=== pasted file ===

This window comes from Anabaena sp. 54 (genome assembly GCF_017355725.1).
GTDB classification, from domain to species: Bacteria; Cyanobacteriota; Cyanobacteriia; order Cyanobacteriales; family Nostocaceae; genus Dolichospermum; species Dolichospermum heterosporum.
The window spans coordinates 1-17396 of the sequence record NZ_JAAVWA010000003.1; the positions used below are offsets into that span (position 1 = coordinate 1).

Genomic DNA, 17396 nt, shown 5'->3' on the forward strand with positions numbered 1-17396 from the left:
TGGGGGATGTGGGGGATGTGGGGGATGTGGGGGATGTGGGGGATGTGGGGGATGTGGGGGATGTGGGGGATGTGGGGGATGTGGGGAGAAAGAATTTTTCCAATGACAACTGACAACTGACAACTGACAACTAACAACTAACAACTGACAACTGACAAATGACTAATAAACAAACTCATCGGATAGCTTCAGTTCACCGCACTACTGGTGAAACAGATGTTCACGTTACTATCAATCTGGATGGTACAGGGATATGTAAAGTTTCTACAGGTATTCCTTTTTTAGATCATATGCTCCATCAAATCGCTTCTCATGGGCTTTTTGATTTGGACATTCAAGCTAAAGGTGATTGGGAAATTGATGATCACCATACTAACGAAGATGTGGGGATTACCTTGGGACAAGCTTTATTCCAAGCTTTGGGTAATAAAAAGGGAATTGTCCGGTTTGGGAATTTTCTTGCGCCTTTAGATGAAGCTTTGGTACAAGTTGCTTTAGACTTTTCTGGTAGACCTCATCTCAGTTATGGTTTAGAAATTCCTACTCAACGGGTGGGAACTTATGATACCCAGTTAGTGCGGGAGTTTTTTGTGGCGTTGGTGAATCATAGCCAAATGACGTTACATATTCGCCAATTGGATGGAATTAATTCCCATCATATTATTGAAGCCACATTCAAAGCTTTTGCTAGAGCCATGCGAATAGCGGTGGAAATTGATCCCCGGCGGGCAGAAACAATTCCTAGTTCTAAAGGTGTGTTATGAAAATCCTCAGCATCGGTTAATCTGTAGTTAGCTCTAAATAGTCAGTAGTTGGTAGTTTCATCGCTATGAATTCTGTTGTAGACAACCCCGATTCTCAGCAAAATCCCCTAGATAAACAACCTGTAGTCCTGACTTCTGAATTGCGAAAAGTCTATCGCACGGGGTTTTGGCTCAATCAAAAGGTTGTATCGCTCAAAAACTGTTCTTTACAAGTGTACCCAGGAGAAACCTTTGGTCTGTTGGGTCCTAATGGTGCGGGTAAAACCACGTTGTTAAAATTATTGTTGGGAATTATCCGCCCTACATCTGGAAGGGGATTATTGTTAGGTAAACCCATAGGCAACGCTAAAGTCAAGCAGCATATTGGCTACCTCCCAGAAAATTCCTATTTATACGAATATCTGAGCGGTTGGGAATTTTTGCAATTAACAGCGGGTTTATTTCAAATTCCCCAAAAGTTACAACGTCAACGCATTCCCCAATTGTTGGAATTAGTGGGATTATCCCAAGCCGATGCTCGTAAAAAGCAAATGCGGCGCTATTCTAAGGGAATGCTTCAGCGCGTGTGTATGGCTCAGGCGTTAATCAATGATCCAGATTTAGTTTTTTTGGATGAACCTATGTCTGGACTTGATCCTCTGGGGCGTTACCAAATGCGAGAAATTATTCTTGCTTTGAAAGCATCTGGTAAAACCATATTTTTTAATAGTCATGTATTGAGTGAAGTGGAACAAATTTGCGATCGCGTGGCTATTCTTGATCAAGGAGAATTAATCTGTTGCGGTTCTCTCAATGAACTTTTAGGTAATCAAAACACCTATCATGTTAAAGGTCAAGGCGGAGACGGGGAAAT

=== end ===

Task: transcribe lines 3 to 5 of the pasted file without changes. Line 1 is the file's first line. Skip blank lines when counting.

The window spans coordinates 1-17396 of the sequence record NZ_JAAVWA010000003.1; the positions used below are offsets into that span (position 1 = coordinate 1).

Genomic DNA, 17396 nt, shown 5'->3' on the forward strand with positions numbered 1-17396 from the left:
TGGGGGATGTGGGGGATGTGGGGGATGTGGGGGATGTGGGGGATGTGGGGGATGTGGGGGATGTGGGGGATGTGGGGGATGTGGGGAGAAAGAATTTTTCCAATGACAACTGACAACTGACAACTGACAACTAACAACTAACAACTGACAACTGACAAATGACTAATAAACAAACTCATCGGATAGCTTCAGTTCACCGCACTACTGGTGAAACAGATGTTCACGTTACTATCAATCTGGATGGTACAGGGATATGTAAAGTTTCTACAGGTATTCCTTTTTTAGATCATATGCTCCATCAAATCGCTTCTCATGGGCTTTTTGATTTGGACATTCAAGCTAAAGGTGATTGGGAAATTGATGATCACCATACTAACGAAGATGTGGGGATTACCTTGGGACAAGCTTTATTCCAAGCTTTGGGTAATAAAAAGGGAATTGTCCGGTTTGGGAATTTTCTTGCGCCTTTAGATGAAGCTTTGGTACAAGTTGCTTTAGACTTTTCTGGTAGACCTCATCTCAGTTATGGTTTAGAAATTCCTACTCAACGGGTGGGAACTTATGATACCCAGTTAGTGCGGGAGTTTTTTGTGGCGTTGGTGAATCATAGCCAAATGACGTTACATATTCGCCAATTGGATGGAATTAATTCCCATCATATTATTGAAGCCACATTCAAAGCTTTTGCTAGAGCCATGCGAATAGCGGTGGAAATTGATCCCCGGCGGGCAGAAACAATTCCTAGTTCTAAAGGTGTGTTATGAAAATCCTCAGCATCGGTTAATCTGTAGTTAGCTCTAAATAGTCAGTAGTTGGTAGTTTCATCGCTATGAATTCTGTTGTAGACAACCCCGATTCTCAGCAAAATCCCCTAGATAAACAACCTGTAGTCCTGACTTCTGAATTGCGAAAAGTCTATCGCACGGGGTTTTGGCTCAATCAAAAGGTTGTATCGCTCAAAAACTGTTCTTTACAAGTGTACCCAGGAGAAACCTTTGGTCTGTTGGGTCCTAATGGTGCGGGTAAAACCACGTTGTTAAAATTATTGTTGGGAATTATCCGCCCTACATCTGGAAGGGGATTATTGTTAGGTAAACCCATAGGCAACGCTAAAGTCAAGCAGCATATTGGCTACCTCCCAGAAAATTCCTATTTATACGAATATCTGAGCGGTTGGGAATTTTTGCAATTAACAGCGGGTTTATTTCAAATTCCCCAAAAGTTACAACGTCAACGCATTCCCCAATTGTTGGAATTAGTGGGATTATCCCAAGCCGATGCTCGTAAAAAGCAAATGCGGCGCTATTCTAAGGGAATGCTTCAGCGCGTGTGTATGGCTCAGGCGTTAATCAATGATCCAGATTTAGTTTTTTTGGATGAACCTATGTCTGGACTTGATCCTCTGGGGCGTTACCAAATGCGAGAAATTATTCTTGCTTTGAAAGCATCTGGTAAAACCATATTTTTTAATAGTCATGTATTGAGTGAAGTGGAACAAATTTGCGATCGCGTGGCTATTCTTGATCAAGGAGAATTAATCTGTTGCGGTTCTCTCAATGAACTTTTAGGTAATCAAAACACCTATCATGTTAAAGGTCAAGGCGGAGACGGGGAAAT